Enveloping listeners in soulful, bluesy funk and eerie, ethereal vocals, Childish Gambino plunges into the mellifluous world of psychedelia in his third LP “Awaken, My Love!”
Released Dec. 2, Childish Gambino’s newest tracks constitute a new chapter in his professional path as he moves away from the electronic influences on his 2014 EP “Kauai” and rap-centric pieces on his first full-length albums “Because the Internet” and “Camp.” Shedding his rapper persona, Childish Gambino explores his range and style, adopting various voices to sing in each of the 11 songs featured on the album. With soft, muted heartbeat percussion, twinkling chimes, bottle-blowing, trippy wah-wah pedal and rumbling bass guitar, the LP’s psychedelic symphony of sounds accentuates Childish Gambino’s honeyed, fluid vocals.
Childish Gambino’s voice maintains the transcendent, dreamlike feel and occupies high octaves as it rolls, quivers and echoes to veer from the mainstream.
The first track on the album, “Me and Your Mama,” was released as a single before the LP itself. Though it originally received mixed reviews, “Me and Your Mama” effectively sets the eerie tone present in the rest of the album. Dream sequences and breathy backup singing shift with an overlay of manic laughter to throaty ballads and deep guitar that integrate funk with soul and blues.
Also released early, “Redbone” has received widespread praise, named a current “Favorite Song” by Rolling Stone Magazine, which writes that Childish Gambino “splays helium-soul love all over a rubbery P-Funk groove.” Childish Gambino’s lofty voice reverberates and echoes over a bare, leisurely drum-beat and the wah-wah pedal and guitar: “You better believe in something … But stay woke … Now don’t you close your eyes.”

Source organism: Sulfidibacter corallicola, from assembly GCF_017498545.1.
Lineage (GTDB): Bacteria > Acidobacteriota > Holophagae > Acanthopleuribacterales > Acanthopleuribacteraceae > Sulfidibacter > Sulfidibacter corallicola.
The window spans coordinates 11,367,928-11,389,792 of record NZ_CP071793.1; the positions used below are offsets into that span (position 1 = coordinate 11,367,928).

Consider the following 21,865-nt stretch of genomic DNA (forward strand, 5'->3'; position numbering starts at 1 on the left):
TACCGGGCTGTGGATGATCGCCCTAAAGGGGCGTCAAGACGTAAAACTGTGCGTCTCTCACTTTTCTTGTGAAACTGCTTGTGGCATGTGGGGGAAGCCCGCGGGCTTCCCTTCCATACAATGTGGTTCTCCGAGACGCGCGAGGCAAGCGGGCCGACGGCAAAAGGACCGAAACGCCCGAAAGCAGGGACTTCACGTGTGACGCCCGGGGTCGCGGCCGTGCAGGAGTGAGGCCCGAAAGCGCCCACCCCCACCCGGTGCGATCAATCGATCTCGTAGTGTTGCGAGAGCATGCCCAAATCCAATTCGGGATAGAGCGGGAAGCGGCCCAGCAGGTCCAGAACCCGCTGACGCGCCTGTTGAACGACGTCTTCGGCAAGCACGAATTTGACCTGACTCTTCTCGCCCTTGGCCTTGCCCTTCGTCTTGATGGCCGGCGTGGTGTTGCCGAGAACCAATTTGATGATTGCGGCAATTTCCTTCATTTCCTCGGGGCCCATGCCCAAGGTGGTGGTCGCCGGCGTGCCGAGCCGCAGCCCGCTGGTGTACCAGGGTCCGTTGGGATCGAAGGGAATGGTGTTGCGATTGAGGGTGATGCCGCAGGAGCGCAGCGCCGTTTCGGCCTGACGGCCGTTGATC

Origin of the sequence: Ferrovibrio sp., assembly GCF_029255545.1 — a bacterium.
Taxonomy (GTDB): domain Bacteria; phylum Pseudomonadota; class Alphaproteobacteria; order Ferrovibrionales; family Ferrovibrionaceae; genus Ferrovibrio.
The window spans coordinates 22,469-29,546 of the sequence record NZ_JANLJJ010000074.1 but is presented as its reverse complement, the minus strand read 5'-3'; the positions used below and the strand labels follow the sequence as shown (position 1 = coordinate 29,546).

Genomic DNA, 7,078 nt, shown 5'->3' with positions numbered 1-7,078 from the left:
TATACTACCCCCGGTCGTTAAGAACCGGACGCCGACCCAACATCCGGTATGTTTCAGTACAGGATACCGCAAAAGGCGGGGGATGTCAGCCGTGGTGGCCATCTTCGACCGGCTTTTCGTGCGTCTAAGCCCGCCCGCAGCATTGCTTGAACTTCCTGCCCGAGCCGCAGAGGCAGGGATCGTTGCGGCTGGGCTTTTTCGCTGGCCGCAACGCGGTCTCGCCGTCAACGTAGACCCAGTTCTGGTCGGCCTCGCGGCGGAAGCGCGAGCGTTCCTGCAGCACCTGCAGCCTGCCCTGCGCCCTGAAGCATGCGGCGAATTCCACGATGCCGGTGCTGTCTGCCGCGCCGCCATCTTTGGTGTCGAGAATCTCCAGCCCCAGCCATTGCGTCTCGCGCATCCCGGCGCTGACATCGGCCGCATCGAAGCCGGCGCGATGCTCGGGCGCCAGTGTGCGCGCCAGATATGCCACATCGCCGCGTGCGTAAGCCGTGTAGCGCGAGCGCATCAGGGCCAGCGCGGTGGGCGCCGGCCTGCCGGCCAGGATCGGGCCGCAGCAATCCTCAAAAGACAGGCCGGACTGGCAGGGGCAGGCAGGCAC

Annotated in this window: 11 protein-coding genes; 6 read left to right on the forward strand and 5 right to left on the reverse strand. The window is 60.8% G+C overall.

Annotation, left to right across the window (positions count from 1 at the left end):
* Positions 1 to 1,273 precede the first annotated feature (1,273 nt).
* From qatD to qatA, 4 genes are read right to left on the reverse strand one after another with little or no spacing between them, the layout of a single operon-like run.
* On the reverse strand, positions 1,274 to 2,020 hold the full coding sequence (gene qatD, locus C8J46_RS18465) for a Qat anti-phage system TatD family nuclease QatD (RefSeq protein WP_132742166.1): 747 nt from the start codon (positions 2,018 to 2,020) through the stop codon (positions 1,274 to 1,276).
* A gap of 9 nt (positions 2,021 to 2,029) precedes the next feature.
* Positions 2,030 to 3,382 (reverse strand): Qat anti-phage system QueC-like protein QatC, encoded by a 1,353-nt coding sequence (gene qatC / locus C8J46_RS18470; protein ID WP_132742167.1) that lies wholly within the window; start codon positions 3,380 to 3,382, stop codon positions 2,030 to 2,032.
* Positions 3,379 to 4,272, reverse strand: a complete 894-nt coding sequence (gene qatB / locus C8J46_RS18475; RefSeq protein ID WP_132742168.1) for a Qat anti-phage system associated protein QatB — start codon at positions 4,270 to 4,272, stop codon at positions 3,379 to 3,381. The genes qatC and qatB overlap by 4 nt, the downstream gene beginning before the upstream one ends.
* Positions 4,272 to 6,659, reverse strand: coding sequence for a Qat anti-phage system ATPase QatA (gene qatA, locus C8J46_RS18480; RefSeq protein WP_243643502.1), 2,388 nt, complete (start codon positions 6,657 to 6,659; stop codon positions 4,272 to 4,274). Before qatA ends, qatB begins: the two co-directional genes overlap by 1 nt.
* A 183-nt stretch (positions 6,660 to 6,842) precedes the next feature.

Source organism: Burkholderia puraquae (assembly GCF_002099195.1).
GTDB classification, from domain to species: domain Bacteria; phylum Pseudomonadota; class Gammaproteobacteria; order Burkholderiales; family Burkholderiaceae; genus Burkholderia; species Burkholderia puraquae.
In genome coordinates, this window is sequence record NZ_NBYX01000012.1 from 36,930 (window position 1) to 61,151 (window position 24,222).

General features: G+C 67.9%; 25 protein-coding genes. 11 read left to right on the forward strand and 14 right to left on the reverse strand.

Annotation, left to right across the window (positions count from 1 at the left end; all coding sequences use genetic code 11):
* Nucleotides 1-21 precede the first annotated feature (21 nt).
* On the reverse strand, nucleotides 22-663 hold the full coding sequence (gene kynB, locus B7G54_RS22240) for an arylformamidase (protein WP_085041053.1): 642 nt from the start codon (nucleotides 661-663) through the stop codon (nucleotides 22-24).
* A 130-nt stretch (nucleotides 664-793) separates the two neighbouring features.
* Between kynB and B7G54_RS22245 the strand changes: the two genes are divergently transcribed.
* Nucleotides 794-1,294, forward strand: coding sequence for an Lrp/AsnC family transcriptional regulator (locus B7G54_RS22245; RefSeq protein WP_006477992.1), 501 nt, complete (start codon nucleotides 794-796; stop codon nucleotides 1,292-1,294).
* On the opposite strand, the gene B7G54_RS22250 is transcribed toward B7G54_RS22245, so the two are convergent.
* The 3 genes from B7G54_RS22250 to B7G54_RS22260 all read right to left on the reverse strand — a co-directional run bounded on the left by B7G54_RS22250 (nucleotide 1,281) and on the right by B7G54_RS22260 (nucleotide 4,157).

Childish Gambino offers some more upbeat tracks including “Riot” and “California,” while featuring his raw, soaring voice on “Zombies” and “Baby Boy.” He continues with a simple solo, ghostly, whispering backup vocals and a powerful base that drives the melody and compliments other synthesized-sounding elements of the accompaniment.
While “Awaken, My Love!” demonstrates Childish Gambino’s impressive creativity, it lacks strong thematic content and lyrical genius to accompany inventive instrumental and musical choices. The album does implore listeners to unite against adversity and stay strong in “Have Some Love:” “Have a word for your brother / Have some time for one another / Really love one another / It’s so hard to find.” Similarly, in the LP’s final track, “Stand Tall:” “Keep all your dreams, / Keep standing tall … If you are strong you cannot fall.” Yet “Awaken, My love!” lacks true lyrical finesse that would otherwise elevate the album. Childish Gambino should not be so quick to distance himself from hip-hop and rap.